Technical analysis

Writing Calls Covered by Long-Term Call Options on CM Shares

Martin Noël
August 11, 2017
5 minutes read
Writing Calls Covered by Long-Term Call Options on CM Shares

As the following graph shows, share prices for Canadian Imperial Bank of Commerce (CM) peaked in February 2017, after which they fell by almost 15% to settle at around $104. Since then, CM is up slightly and trying to break through $110, but this resistance level may be difficult to breach, since it was a support level in December 2016 and January 2017. In technical analysis, it is common knowledge that once a support level has been crossed, it can become a resistance level. This is what appears to be happening here. Furthermore, we can see that CM peaked at $104 at the end of August 2016, and this peak now appears to be serving as a support level. Prices may therefore be relatively stable for a while, moving in a channel bound by $104 and $110. The investor who still believes in the long-term potential of CM may want to take advantage of the time value decay in the short term by writing calls covered not by shares, but by long-term call options. The advantage to holding long-term call options over shares lies in their low cost in comparison to paying $108.52 per share for CM, which was the price when this text was written on August 9, 2017.

Writing Calls Covered with Long-Term Options
Writing Covered Calls: Table Comparing Holding Long-Term Options with Holding Shares


Profit and Loss Diagram upon Expiration of the Short-term Options when Writing Call Options Covered by Long-Term Options

Profit and Loss Diagram upon Expiration when Writing Call Options Covered by Shares

The above graphs and table compare writing calls covered by long-term options with writing calls covered by shares. As you can see, the profit and loss diagrams of these two positions are similar but not identical. Using long-term options results in a potential loss above the upper breakeven price of $122.84, while using shares shows a continuous maximum profit of $258 per contract above the strike price of $110. A maximum profit of $202 per long-term option contract is obtained when CM closes exactly on the $110 strike price upon expiration of the short-term options on September 15, 2017. This $202 potential profit represents a 21% return on invested capital for the 37-day period, and an annualized return of 207.2%  if we could repeat this performance every 37 days for a full year. The maximum profit of $258 per contract when using shares represents a return of 2.4% for the 37-day period and an annualized return of 23.7%.

The static return for the long-term options (the return obtained if the price of CM remains relatively unchanged from now until the options expire on September 15, 2017) is 9.8% for the 37-day period (96.7% annualized return), and 2.4% for the strategy using shares (23.7% annualized return).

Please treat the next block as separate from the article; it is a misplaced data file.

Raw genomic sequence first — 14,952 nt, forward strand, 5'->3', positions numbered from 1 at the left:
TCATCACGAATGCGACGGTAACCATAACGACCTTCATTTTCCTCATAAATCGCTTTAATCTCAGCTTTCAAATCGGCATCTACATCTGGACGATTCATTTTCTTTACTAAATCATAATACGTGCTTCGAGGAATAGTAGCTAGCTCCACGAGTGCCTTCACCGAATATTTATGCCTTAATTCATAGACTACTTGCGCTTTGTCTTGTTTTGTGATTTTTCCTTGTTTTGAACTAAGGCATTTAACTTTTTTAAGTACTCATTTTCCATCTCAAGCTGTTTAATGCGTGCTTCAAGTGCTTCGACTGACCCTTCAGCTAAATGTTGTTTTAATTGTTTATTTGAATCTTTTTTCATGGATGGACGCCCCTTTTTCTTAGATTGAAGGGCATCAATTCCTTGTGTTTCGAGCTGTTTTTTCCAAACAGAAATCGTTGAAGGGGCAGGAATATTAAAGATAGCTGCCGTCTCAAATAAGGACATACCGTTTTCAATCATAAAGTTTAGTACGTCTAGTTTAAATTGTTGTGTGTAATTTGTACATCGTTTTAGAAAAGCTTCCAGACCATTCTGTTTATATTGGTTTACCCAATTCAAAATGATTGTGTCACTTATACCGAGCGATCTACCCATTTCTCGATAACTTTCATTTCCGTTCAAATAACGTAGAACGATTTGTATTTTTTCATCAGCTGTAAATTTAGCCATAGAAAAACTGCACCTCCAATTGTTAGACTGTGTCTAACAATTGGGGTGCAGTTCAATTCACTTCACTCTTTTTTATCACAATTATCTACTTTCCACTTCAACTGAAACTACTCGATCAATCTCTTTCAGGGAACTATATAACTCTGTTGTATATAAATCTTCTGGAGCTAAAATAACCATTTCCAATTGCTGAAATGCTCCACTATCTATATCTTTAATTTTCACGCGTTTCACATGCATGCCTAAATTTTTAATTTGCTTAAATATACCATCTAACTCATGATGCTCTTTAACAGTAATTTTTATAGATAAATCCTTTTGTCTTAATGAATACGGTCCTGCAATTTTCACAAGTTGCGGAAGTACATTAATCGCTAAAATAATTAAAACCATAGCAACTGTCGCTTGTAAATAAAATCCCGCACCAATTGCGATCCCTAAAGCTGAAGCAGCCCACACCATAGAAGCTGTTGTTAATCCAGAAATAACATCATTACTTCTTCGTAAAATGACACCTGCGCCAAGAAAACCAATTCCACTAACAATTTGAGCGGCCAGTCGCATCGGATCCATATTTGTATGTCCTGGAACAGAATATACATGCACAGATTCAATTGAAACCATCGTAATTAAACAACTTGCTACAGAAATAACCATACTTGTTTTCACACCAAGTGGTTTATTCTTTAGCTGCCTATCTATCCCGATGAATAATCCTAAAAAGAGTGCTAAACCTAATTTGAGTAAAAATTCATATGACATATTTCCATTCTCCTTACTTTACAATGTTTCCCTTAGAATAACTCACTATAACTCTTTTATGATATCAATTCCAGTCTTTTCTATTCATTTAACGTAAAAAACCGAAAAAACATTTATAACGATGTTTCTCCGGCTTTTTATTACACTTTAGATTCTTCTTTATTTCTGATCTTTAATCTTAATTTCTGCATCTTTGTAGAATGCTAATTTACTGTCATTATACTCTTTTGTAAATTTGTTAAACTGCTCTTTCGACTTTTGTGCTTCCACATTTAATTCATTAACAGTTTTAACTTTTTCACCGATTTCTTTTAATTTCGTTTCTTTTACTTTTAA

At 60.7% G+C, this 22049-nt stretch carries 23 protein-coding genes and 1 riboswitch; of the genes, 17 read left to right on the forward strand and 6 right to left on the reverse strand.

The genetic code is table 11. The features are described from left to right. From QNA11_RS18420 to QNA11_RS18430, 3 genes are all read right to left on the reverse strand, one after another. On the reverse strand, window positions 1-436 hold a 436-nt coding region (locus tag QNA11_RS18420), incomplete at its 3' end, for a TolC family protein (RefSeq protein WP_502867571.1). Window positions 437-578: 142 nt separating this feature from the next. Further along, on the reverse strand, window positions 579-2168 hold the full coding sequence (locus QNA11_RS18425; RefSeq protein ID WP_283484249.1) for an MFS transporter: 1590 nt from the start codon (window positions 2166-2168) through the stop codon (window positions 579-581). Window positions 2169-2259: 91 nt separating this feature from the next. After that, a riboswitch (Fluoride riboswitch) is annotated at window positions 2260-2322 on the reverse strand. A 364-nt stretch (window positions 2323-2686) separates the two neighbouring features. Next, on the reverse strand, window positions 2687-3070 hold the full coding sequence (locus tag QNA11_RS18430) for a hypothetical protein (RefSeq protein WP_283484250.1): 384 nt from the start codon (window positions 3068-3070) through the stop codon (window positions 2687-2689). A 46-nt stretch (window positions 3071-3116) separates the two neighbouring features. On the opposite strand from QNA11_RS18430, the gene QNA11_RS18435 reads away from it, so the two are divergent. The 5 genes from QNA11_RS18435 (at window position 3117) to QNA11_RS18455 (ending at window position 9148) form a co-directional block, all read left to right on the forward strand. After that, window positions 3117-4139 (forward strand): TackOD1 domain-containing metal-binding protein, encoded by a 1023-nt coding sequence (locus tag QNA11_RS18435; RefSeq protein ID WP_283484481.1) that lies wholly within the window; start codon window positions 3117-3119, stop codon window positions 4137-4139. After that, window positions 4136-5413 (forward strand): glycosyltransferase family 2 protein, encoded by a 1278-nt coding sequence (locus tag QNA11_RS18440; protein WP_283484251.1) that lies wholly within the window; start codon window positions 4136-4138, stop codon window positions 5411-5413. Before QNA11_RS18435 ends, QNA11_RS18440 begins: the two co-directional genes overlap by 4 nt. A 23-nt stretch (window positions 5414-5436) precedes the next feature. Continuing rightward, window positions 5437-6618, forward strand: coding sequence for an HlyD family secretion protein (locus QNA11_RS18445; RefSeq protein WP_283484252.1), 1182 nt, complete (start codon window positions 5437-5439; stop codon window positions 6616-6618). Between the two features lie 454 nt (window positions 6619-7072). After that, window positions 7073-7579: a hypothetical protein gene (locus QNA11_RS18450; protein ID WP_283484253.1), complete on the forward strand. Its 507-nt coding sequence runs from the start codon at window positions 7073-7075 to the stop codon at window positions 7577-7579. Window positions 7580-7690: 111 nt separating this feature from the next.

The position becomes a losing proposition below the breakeven prices of $107.06 when holding long-term options and $107.42 when holding shares. We will have greater leeway in both of the strategies if the stock price rises compared to if it falls. Consequently, defensive measures should be taken if CM falls below the $104 support level. Should the price fall, the simplest solution would be to liquidate the position entirely, or roll over the call options we have written by buying them back, and selling others at a lower strike price.

As we can see, using long-term options allows us to obtain better returns on our invested capital compared to holding shares, which requires a larger investment of capital. Also, in the event that the stock price falls suddenly and precipitously, our loss is limited to the position’s debit position, which is $965 for the long-term options. This compares to a much greater loss on the strategy of holding shares.

In the proposed scenario of writing covered calls, the use of long-term options therefore represents an excellent alternative to using shares.


Good luck with your trading, and have a good week!


The strategies presented in this blog are for information and training purposes only, and should not be interpreted as recommendations to buy or sell any security. As always, you should ensure that you are comfortable with the proposed scenarios and ready to assume all the risks before implementing an option strategy.


Martin Noël
Martin Noël


Monetis Financial Corporation

Martin Noël earned an MBA in Financial Services from UQÀM in 2003. That same year, he was awarded the Fellow of the Institute of Canadian Bankers and a Silver Medal for his remarkable efforts in the Professional Banking Program. Martin began his career in the derivatives field in 1983 as an options market maker for options, on the floor at the Montréal Exchange and for various brokerage firms. He later worked as an options specialist and then went on to become an independent trader. In 1996, Mr. Noël joined the Montréal Exchange as the options market manager, a role that saw him contributing to the development of the Canadian options market. In 2001, he helped found the Montréal Exchange’s Derivatives Institute, where he acted as an educational advisor. Since 2005, Martin has been an instructor at UQÀM, teaching a graduate course on derivatives. Since May 2009, he has dedicated himself full-time to his position as the president of CORPORATION FINANCIÈRE MONÉTIS, a professional trading and financial communications firm. Martin regularly assists with issues related to options at the Montréal Exchange.

314 posts


  1. Pascal Houde

    What do you consider a long term option? Which delta is appropriate? I don’t see which expiration cycle that is given in this article for the long dated call option.

Leave a Reply

Your email address will not be published. Required fields are marked *